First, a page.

I start back to school tomorrow, and am feeling winsome about quite a few things. No more "me" time (or precious little, anyway); no more hanging out at Ye Olde Swimming Hole; no more reading for pleasure~for the foreseeable future, at any rate
Lies My Mother Never Told Me is one of those books that I enjoyed immensely this past summer. Not because it's a summer read~Kaylie Jones's memoir is far too deep for that~but because I had the time to digest this rollercoaster ride without having to worry about papers to grade, people to see, or Principal Man's latest shenanigans.
Jones is a daughter of literature. Sure, she knows how to write, and this gem holds more than a few delights between its 370 pages. But she's also the progeny of WWII novelist James Jones (From Here to Eternity, The Thin Red Line, Whistle) and the sometimes-actress/socialite and literary colony maven Gloria Jones.
The author combines tales from her iconic childhood, spent in Paris and the Hamptons, with memories of her hard-drinking parents and their über-famous social circle. What kid wouldn't have been affected by friendships with all the greats of the mid-20th Century literary scene? Jones's stories about William Styron, Truman Capote, Willie Morris and Kurt Vonnegut are enough to keep the reader stuck to her proverbial beach chair, no matter how many fabulous summer activities beckon.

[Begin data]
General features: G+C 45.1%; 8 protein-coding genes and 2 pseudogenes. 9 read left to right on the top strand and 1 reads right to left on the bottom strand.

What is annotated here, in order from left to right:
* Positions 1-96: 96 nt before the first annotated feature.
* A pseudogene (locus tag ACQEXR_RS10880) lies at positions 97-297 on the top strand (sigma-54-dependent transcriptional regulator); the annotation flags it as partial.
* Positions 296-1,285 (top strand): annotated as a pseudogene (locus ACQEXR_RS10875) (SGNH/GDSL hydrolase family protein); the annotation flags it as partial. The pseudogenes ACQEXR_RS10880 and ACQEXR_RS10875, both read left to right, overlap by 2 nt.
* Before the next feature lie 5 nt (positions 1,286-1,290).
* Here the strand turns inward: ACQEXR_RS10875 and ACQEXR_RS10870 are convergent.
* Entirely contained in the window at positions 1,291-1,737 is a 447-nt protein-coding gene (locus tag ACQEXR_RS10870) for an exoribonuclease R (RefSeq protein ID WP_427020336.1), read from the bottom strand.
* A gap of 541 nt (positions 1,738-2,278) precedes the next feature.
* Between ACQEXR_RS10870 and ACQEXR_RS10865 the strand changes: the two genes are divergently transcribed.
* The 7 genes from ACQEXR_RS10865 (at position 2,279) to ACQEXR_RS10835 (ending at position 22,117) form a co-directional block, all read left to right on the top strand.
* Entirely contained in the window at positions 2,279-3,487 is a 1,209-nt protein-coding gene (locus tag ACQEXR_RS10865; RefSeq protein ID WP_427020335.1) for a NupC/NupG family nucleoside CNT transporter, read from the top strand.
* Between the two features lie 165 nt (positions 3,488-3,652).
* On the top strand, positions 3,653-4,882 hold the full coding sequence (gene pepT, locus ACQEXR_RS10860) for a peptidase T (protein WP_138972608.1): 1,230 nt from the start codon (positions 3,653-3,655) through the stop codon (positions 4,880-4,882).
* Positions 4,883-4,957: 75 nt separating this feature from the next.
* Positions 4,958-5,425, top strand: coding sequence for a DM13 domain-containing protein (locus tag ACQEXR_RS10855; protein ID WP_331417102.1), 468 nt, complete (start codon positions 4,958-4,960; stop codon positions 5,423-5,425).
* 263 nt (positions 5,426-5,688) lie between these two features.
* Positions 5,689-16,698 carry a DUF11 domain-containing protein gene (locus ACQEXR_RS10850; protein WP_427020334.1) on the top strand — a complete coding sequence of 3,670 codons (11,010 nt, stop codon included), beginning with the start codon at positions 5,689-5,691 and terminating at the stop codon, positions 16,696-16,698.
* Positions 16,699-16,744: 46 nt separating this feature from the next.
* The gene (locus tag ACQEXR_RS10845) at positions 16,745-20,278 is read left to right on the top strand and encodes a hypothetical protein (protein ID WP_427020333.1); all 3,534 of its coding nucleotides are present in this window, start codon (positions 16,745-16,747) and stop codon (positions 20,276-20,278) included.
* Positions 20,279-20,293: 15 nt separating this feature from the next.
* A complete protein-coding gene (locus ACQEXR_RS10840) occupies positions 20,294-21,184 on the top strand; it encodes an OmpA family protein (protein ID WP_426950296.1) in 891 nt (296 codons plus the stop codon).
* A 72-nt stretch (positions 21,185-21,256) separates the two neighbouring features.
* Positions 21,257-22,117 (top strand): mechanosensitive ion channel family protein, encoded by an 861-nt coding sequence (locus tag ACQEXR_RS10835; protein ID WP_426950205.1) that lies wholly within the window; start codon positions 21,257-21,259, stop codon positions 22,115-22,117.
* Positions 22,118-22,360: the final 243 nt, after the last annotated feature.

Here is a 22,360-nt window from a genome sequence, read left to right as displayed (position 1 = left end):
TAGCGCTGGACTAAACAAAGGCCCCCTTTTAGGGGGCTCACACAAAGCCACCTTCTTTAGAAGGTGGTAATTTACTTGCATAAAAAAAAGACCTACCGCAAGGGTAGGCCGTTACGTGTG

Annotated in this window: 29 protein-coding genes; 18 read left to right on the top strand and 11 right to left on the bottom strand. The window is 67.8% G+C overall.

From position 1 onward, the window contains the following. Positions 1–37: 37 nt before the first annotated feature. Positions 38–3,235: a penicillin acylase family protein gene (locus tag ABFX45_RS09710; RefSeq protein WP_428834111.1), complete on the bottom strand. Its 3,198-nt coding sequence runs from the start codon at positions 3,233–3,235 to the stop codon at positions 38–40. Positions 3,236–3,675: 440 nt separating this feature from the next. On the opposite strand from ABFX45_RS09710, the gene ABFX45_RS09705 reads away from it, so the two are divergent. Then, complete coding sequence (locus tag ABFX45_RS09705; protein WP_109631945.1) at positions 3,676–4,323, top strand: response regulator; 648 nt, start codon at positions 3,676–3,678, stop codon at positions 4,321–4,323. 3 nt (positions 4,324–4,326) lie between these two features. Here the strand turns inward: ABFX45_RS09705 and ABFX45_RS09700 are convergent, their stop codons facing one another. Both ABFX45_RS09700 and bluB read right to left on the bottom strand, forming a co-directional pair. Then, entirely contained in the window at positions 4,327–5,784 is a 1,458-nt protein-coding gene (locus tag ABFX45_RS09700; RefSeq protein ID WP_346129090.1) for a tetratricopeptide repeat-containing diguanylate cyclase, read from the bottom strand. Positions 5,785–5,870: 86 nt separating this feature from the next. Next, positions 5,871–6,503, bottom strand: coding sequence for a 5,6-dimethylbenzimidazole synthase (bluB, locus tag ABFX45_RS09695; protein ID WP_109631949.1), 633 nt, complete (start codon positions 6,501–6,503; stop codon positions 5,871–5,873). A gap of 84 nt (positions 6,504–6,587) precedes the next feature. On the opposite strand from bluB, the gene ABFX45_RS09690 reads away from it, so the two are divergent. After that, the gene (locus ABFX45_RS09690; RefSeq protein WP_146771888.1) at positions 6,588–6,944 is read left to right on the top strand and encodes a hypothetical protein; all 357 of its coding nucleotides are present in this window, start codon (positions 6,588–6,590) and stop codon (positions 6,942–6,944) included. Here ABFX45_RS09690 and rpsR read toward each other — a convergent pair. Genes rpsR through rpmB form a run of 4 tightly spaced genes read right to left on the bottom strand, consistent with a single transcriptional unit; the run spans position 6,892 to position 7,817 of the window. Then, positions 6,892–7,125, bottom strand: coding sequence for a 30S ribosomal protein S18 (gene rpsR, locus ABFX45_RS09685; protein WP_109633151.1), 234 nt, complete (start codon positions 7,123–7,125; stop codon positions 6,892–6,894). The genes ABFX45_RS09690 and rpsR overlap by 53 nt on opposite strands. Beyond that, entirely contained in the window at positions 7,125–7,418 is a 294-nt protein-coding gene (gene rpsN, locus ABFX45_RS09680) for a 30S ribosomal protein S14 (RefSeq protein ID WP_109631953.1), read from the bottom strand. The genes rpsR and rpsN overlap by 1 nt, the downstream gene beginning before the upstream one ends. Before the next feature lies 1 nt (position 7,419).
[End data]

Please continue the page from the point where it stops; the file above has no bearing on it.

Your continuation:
But there's a larger reason why I finished this riveting but lengthy account in less than a week. Jones reflects on her childhood through the lens of a woman who herself has lived a privileged, but difficult, life. She frames her tale from the viewpoint of a recovering alcoholic who perseveres.
Jones's victories essentially become, for a short time, the fabric of the reader's consciousness as well. We're all behind Kaylie in her battle with her demons, both large and small, real and imagined. And that's what makes this wonderful memoir so much more than just a summer read.